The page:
In my limited experience in the US, having a glass of wine or beer with a meal in place of some horrible carbonated Cola is quite difficult. In France having a glass of wine with lunch or dinner is almost compulsory and asking for a Cola will get some very funny looks.

HopeME in reply to SERVrider


Thanks for the information. Enjoy the rest of your Sunday.

SERVrider in reply to HopeME

Oh by the way, it was the Prohibition - the lack of legal alcohol - that caused the upsurge of organised crime gangs, not the presence of the alcohol.

When I was first diagnosed five years ago, my oncologist told me that when I start feeling anxious, to “just pour yourself a glass of wine.”

I have nothing scientific to add. I drink 1-2 glasses red wine per evening. Most research points to it possibly being beneficial. Remember we are not just cll patients - heart failure is still a risk. I'll take my chances with the wine!

Whilst on watch and wait I think an occasional glass of wine is fine. I am taking ibrutinib and recently saw this study so I would think that while on treatment alcohol should be limited. The ibrutinib package instruction says to limit alcohol use as much as possible (whatever that means).

Big_Dee in reply to Srli

Hello Srli

As alcohol thins blood, I can understand that. One of my doctors gave me some good advice early on my CLL travels, "Don't do anything to change your blood". Blessings.

In W n W some red wines increased the number and intensity of my hot flashes. Since starting treatment no flashes with red wine.

I actually asked my CLL Specialist if it was ok to drink a glass of red wine 2 or 3 nights a week, and he told me there was no issue with it. So, 2 or 3 nights a week, I enjoy a nice glass of merlot and don't worry about it.

I don't drink during treatment because alcohol can depress the immune system, and I have a history of shingles & cold sores. I do break out during the year if not careful. Everyone is different, if you can enjoy without it affecting you that's great!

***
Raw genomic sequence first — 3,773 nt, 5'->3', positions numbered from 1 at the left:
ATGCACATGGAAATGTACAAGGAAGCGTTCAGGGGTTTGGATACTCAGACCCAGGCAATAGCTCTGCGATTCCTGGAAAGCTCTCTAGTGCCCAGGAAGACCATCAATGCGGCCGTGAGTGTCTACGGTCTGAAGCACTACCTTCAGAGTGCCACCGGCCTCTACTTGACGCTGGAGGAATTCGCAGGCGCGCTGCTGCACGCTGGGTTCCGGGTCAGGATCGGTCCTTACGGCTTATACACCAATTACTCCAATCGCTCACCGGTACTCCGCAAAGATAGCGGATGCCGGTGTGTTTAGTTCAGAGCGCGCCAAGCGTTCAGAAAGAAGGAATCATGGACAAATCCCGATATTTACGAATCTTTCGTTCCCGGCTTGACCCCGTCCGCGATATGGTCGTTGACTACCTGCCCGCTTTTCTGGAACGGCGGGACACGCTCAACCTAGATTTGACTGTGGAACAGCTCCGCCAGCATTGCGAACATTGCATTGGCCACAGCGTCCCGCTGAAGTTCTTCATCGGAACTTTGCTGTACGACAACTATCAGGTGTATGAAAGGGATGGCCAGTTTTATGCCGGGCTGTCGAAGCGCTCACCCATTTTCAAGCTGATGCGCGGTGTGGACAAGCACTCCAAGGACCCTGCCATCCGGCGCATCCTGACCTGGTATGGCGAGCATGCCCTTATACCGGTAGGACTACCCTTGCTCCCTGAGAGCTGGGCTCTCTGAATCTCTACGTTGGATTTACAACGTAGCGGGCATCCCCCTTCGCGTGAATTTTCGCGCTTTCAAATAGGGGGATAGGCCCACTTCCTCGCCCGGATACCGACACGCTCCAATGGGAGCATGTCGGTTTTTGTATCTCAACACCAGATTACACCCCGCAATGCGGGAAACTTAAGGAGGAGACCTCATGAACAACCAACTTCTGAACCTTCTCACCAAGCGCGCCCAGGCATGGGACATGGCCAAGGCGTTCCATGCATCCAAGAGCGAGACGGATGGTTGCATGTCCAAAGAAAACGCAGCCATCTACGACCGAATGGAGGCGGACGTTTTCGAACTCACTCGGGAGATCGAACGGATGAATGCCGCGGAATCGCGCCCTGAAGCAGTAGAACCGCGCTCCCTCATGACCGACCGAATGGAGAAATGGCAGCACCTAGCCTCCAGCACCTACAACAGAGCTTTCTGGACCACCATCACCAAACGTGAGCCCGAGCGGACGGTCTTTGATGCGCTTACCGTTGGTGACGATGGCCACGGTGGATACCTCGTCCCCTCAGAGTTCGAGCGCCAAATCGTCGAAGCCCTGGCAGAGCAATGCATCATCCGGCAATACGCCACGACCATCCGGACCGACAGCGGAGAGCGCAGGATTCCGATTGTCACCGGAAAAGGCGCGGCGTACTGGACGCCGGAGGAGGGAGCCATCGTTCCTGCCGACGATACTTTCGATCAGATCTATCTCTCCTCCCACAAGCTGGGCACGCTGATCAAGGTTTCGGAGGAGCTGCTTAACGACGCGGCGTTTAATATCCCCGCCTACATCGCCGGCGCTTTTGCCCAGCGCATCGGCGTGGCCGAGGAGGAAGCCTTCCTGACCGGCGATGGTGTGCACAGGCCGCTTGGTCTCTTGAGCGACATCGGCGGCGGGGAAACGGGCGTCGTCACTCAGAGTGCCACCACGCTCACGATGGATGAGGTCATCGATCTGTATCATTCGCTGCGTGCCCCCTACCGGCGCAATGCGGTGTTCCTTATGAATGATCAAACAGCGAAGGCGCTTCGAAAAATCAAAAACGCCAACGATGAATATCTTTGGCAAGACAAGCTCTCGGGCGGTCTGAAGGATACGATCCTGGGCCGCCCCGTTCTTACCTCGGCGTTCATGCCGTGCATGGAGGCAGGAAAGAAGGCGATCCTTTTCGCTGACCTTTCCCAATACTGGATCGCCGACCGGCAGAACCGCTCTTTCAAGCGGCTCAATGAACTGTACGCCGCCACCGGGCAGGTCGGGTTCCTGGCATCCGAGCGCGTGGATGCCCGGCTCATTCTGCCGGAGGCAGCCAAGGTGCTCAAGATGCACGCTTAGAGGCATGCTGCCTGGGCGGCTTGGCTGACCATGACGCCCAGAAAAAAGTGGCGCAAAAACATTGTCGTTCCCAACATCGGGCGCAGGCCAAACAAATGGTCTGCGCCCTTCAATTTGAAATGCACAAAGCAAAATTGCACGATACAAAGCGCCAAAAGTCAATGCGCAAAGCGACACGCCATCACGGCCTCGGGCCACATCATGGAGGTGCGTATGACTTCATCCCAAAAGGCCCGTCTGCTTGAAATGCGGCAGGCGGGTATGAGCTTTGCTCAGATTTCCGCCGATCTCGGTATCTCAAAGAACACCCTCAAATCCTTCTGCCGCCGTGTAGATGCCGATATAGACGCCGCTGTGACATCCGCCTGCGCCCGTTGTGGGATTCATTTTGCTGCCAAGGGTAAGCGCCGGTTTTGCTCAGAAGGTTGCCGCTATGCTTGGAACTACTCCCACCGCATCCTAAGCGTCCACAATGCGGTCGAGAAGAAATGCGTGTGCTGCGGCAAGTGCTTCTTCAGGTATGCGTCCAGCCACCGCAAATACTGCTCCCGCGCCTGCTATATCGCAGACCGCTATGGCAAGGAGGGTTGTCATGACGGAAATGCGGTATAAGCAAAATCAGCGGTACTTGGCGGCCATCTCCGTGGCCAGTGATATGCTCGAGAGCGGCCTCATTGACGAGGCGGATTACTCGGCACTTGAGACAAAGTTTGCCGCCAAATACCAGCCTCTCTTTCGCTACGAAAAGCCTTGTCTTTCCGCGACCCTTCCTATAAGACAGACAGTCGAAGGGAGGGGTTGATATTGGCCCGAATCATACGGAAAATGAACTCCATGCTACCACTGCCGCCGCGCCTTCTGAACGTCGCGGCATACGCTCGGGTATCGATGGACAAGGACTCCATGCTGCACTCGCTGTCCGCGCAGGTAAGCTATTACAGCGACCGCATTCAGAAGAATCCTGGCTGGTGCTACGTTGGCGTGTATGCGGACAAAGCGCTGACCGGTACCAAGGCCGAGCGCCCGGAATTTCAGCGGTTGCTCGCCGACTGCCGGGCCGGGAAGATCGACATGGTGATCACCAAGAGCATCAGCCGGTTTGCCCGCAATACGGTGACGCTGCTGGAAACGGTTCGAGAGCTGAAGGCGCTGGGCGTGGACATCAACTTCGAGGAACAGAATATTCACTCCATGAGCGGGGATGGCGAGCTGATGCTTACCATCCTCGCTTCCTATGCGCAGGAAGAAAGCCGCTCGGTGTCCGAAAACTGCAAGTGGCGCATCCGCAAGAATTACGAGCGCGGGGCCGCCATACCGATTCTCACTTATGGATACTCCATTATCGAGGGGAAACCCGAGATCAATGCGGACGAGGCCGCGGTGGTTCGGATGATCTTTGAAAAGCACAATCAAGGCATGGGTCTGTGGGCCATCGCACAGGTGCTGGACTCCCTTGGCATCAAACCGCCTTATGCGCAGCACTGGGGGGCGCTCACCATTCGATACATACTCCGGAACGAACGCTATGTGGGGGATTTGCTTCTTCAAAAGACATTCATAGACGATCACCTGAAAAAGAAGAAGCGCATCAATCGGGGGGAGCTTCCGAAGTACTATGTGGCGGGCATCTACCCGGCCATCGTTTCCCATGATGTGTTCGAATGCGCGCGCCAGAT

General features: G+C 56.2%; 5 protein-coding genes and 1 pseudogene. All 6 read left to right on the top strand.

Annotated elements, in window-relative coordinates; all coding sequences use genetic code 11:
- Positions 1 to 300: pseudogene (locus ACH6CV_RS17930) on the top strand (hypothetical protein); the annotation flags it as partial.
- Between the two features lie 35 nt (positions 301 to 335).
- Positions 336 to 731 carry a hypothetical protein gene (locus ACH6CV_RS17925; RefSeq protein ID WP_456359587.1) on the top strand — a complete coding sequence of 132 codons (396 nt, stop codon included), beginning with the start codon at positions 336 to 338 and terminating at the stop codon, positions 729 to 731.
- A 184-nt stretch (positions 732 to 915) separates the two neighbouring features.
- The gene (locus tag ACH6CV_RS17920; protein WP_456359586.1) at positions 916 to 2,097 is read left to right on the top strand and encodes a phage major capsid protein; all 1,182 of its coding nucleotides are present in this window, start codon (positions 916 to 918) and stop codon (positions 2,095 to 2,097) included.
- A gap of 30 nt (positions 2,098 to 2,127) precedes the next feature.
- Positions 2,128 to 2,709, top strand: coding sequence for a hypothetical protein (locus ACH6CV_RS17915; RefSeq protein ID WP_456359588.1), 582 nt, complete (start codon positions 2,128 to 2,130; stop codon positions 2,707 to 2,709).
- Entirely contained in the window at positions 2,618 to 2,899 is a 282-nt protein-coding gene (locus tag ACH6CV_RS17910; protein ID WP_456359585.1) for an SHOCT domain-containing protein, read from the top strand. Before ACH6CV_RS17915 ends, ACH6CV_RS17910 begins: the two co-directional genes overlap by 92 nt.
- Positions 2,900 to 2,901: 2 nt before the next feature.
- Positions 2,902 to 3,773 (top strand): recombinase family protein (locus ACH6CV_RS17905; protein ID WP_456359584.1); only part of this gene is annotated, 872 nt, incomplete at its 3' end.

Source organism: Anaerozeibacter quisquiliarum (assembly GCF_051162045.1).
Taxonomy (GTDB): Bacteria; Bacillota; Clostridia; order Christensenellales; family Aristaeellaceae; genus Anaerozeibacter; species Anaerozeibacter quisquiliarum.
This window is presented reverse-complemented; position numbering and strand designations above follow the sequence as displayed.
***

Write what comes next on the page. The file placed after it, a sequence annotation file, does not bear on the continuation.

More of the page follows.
I also have enjoyed drinking wine with a meal or social gatherings. While on w/w I did not reframe from enjoying a nice glass of wine (or 2) .

I am now in treatment and have been on Ibrutnib for 3 months. At my last visit with my Hematologist I asked if It were ok to drink wine. He suggested a 2oz glass of wine a couple days a week is fine. Now to all you past and present wine drinkers, you know how discouraging this felt, however I thought I would give it a try.

The next day I had a 2oz glass (specifically measured) of Malbec; it was more like taking a large sip yet delicious. Well, a 2oz glass of wine , once or twice a week, would not be worth purchasing a bottle of wine nor would be enjoyable; My hubby does not drink wine.

So in answer to your question about how wine may effect CLL, I agree with most of the previous comments regarding consulting your Hematologist/CLL specialist, and using your best judgement.

As for me going forward, I enjoy a glass of wine and will continue in moderation.

While in treatment I will need to pay close attention to how my body responds, and make sure I don’t overindulge. My next bottle of Malbec will be to share, my next glass will be 4oz. :->

I hope our comments help your wife. Cheers!!

Hello Sagarcanada